Without doubt, this was one of the most challenging things I have ever done; walking 100km in the Arctic over three days. But definitely the most fun and by far the most enjoyable. It kicked Kilimanjaro into touch, knocked the socks off the UK 3 Peaks Challenge, left The Moonwalk for dust and outshone both the West Highland Way and Ben Nevis, which is saying a lot, for they are true Scottish treasures close to my heart.
The fun began in early March when 21 intrepid souls and I headed to our base in Rovaniemi in northern Finland. After an overnight training weekend and several information evenings, we all knew each other fairly well and were in very good spirits after a day of acclimatisation.
What we didn’t account for, as we set off merrily on our adventure, is that it would snow like it has never snowed before. Having travelled north, we were expecting cold, but not a whiteout with zero visibility. We were all prepared for extreme Arctic weather, wearing merino wool baselayers, multi-layer clothing, down mitts, down jackets and hand warmers, but with a sudden and sharp rise in temperature to only minus 3 degrees, we were not ready for this type of snow. It wasn’t the fluffy, dry variety but the kind that leaves cold, damp, through-to-the-skin wetness that I can still feel to this day.
Our Spanish polar guide, Alex Casanovas (uber-cool “I’ve spent eight seasons in Antarctica, so man up”), zipped ahead of us on his snowmobile to assess our expedition route and make changes as appropriate. He was the boss and we couldn’t have been in safer hands. We walked 35km in single file on that first day, pulling our trusted pulks, or small toboggans (mine rather affectionately named “Fred The Sled”), rarely seeing anything other than the snowy rear-end of the person in front and the whole time dreaming of our camp, our fire and the cosy, luxurious confines of our 20-plus-person tent complete with log-burning stove.
Night one and we managed to head up from our tent to the lavvu, a traditional Finnish three-sided wooden bothy, for some shelter and scran. Team chef, Wes, filled our standard-issue plastic green mugs with the most delicious salmon and potato chowder and then piled high our limp paper plates with melt-in-the-mouth reindeer stew and mashed potatoes drizzled with lingonberry sauce. A heavy green tarpaulin shielded us from the freezing Arctic wind during this feast, and we either knelt or the quicker among us grabbed a seat on a log for extra comfort.
Tent sleeping is something I have only done several times in my life and certainly never en masse, so I struggled with the arrangements, the rustling, the snoring from every direction, the fidgeting, the midnight-snack-eating, the whispering and giggling. But I quickly got very used to it and it was a lot of fun. One of my co-trekkers, and now a treasured friend, had the ingenuity to bring speakers and a bottle of Courvoisier, and so after the evening ritual of swapping painkillers, moans, Ibuprofen gel, dry kit and suggestions for easing aching limbs, we had a right little party to ourselves. Camp living rocks.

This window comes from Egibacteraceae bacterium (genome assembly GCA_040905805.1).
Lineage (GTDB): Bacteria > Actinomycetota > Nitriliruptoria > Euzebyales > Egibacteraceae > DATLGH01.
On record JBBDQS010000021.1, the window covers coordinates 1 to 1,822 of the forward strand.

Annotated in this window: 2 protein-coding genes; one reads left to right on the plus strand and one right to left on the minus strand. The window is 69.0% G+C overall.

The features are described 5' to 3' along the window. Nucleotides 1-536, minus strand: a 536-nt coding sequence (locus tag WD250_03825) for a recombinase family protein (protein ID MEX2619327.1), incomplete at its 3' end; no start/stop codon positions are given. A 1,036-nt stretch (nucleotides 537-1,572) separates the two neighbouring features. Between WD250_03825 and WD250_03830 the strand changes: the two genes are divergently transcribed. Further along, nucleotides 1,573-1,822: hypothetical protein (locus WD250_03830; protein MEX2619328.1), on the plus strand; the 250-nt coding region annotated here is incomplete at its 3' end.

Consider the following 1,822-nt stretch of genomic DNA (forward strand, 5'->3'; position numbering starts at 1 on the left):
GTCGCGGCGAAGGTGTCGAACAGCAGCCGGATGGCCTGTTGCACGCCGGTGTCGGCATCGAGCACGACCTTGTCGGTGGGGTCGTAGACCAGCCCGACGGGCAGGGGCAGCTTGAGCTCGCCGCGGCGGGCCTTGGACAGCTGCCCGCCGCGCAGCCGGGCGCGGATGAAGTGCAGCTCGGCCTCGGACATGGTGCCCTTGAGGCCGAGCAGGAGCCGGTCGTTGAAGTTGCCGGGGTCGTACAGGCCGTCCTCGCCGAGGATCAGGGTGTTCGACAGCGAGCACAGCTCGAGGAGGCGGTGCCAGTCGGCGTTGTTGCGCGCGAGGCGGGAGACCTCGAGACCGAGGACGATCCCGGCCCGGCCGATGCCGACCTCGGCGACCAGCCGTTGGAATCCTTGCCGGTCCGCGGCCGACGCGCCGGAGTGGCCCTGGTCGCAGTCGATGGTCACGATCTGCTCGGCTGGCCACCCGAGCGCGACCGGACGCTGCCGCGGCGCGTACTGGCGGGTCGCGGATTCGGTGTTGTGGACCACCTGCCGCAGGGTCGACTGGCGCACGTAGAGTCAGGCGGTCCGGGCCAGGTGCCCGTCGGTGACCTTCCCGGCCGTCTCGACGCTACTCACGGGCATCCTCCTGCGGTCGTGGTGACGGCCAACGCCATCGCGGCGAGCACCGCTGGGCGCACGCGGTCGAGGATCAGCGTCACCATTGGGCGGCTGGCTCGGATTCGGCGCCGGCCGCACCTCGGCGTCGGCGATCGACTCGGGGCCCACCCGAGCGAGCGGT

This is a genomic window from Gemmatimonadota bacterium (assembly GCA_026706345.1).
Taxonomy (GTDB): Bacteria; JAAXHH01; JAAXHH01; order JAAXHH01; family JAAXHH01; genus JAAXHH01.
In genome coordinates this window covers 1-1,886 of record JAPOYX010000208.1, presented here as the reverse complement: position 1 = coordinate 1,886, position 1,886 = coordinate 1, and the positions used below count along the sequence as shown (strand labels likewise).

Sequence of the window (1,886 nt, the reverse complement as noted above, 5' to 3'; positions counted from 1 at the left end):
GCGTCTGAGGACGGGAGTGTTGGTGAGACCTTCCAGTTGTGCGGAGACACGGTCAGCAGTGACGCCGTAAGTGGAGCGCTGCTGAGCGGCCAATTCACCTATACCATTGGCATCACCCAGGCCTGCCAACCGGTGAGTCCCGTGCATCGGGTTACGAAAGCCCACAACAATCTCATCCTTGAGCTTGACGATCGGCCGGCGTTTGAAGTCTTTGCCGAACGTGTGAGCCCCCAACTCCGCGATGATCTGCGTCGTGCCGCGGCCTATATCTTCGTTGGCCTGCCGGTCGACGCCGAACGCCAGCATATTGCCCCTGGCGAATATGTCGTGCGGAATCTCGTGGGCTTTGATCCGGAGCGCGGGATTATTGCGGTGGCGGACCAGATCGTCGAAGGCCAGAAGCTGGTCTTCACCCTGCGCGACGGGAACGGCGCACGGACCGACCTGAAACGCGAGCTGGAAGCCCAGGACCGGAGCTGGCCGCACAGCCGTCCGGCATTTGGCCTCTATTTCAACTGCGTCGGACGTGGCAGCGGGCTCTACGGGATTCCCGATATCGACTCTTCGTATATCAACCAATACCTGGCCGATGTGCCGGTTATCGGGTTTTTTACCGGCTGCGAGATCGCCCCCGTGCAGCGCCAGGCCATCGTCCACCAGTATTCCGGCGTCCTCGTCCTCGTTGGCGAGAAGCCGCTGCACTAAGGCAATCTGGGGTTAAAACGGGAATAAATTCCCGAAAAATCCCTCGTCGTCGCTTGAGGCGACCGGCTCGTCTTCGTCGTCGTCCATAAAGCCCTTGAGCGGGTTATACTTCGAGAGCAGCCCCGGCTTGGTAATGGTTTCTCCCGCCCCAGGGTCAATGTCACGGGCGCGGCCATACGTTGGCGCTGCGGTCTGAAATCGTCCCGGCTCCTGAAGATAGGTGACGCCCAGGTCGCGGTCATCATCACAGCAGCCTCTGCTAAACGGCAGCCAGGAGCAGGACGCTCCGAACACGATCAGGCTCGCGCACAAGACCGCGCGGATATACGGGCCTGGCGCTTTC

At dawn on day two, my new chum happily announced that it was a blue sky morning. A picture perfect day for Arctic trekking. Hooray! Coupled with a resounding bagpipe serenade by co-trekker, the fabulous Ruairidh MacLennan – Clan Chief MacLennan no less – morale was lifted, as was our fighting Scottish spirit. We set off, a merry if somewhat damp and bedraggled band of trekkers, to kick the Arctic’s ass. We were not to be defeated. We trekked long into the night and I loved every single minute.
For the remaining two days, we were rewarded with the most wonderful blues skies and perfect calm, and despite the freezing cold, I found myself frequently looking above and saying a quiet “thank you”.
But the success of the expedition was in large part due to the enjoyment we took in each other’s company. What a fantastic group of leaders in Garry and Lee and our talented chef, Wes. There was never a dull moment, with constant humour and encouragement. I have been most fortunate to find myself some very dear friends and some lifelong memories to boot.
We crossed the finish line late in the afternoon on the Monday, three days after we had started, to the sounds of Ruairidh’s bagpipes and with much back-slapping, hugging and celebration. For us all, it was the adventure of a lifetime, and what better way to celebrate than with an overnight stay in a glass-roofed igloo in the Arctic SnowHotel.
We have raised over £146,000 for It’s Good 2 Give’s Ripple Retreat and I would like to extend my personal thanks to every single one of my sponsors for helping me raise, inclusive of Gift Aid, over £30,000 for this wonderful cause and for Cancer Research UK. I am deeply humbled and I dedicate my adventure to those who we have loved and lost, for those who have fought and won and for those who are fighting hard. I salute every single one of you.
• Edinburgh-based children’s cancer charity It’s Good 2 Give aims to raise £1 million to fund a retreat for young people with cancer and their families. With a plot of land being gifted to the charity on the banks of the stunning Loch Venachar in the Trossachs, building of the Ripple Retreat starts this year.
• Lynne McNicoll, head of It’s Good 2 Give wanted a challenge with a difference, one which would test fund-raisers and edge them closer to their target; Breaking Strain Events, also Edinburgh-based, were happy to help.
Directors Lee Peyton and Garry Mackay have been working with charities for seven years, delivering bespoke challenges with a difference. Having taken podium position in some of the world’s most extreme, and coldest, challenges, a “little” trip to the Arctic was right up their street. After months of preparations, in March this year, they flew to Rovaniemi, home of Santa, in Finnish Lapland.